Well, I just received notification that my oral parole hearing is to be held in December. I’m not sure whether this will remain the case (since it has already repeatedly been put back for a number of reasons), but it did prompt me to go back and read over the reports again. The thing is, every time I do, I seem to find another comment which has absolutely no justification whatsoever.
In one of my previous posts I wrote about how reports that are compiled by prison and probation staff regarding prisoners often contain highly misleading and potentially damaging content. Invariably the author claims that content to be factual either because they read it in a previous report on their computer (which must make it true) or simply because they believe that they can say what they like and get away with it. Well, having recently received the latest wave in reports written for my forthcoming parole hearing, I am going to start sharing a few examples of the so called “facts” written about me over the years.
I just heard an interesting story about Wikipedia. There was a man in Egypt who lived, quite literally, in the shadow of a large obelisk. He edited the Wikipedia article on this obelisk, adding such things as a photograph he had taken himself and the geographical coordinates. However, another man in America re-edited the article, removing or changing some of the information that the Egyptian man had added. Amongst these changes was an adjustment to the coordinates, relocating the obelisk to a place a few miles away. The Egyptian tried to argue his case, pointing out that he could see the obelisk right outside of his window. But while the Egyptian’s assertions were first hand and far more reliable, the American was able to list a source; a textbook from the 1930s that included the incorrect coordinates. Since he had a source, the American won and the errors remained in place.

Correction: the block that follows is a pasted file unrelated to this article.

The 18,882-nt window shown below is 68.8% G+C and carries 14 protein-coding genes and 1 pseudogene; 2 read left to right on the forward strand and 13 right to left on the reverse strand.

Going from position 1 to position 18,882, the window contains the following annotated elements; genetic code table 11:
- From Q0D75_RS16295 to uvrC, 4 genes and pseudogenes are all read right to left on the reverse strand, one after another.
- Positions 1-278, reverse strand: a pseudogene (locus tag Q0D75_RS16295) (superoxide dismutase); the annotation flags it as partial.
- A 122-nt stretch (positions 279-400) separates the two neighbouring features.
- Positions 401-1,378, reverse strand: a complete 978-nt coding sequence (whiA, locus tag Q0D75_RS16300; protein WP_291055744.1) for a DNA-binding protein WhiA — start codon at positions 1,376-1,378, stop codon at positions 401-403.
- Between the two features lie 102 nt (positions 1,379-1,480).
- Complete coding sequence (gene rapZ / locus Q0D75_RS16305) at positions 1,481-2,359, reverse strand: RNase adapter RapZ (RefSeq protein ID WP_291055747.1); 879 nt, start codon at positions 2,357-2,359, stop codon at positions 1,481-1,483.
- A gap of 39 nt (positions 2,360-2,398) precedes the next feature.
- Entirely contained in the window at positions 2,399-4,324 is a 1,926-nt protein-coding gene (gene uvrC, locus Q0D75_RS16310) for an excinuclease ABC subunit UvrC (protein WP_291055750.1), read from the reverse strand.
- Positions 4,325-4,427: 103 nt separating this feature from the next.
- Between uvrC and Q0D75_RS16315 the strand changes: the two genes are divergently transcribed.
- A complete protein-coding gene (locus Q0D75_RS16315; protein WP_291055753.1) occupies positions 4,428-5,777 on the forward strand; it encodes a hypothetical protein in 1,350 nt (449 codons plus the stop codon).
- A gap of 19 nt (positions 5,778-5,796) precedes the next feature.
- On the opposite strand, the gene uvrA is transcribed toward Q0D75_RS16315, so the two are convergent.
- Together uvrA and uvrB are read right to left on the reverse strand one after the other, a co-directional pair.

This reminds me of the way Prison and Probation Service report writers tend to work. It doesn’t matter what you say. It doesn’t even matter what you do. If someone else writes that you said or did something different, it will be endlessly quoted regardless of how much evidence you have that it is wrong.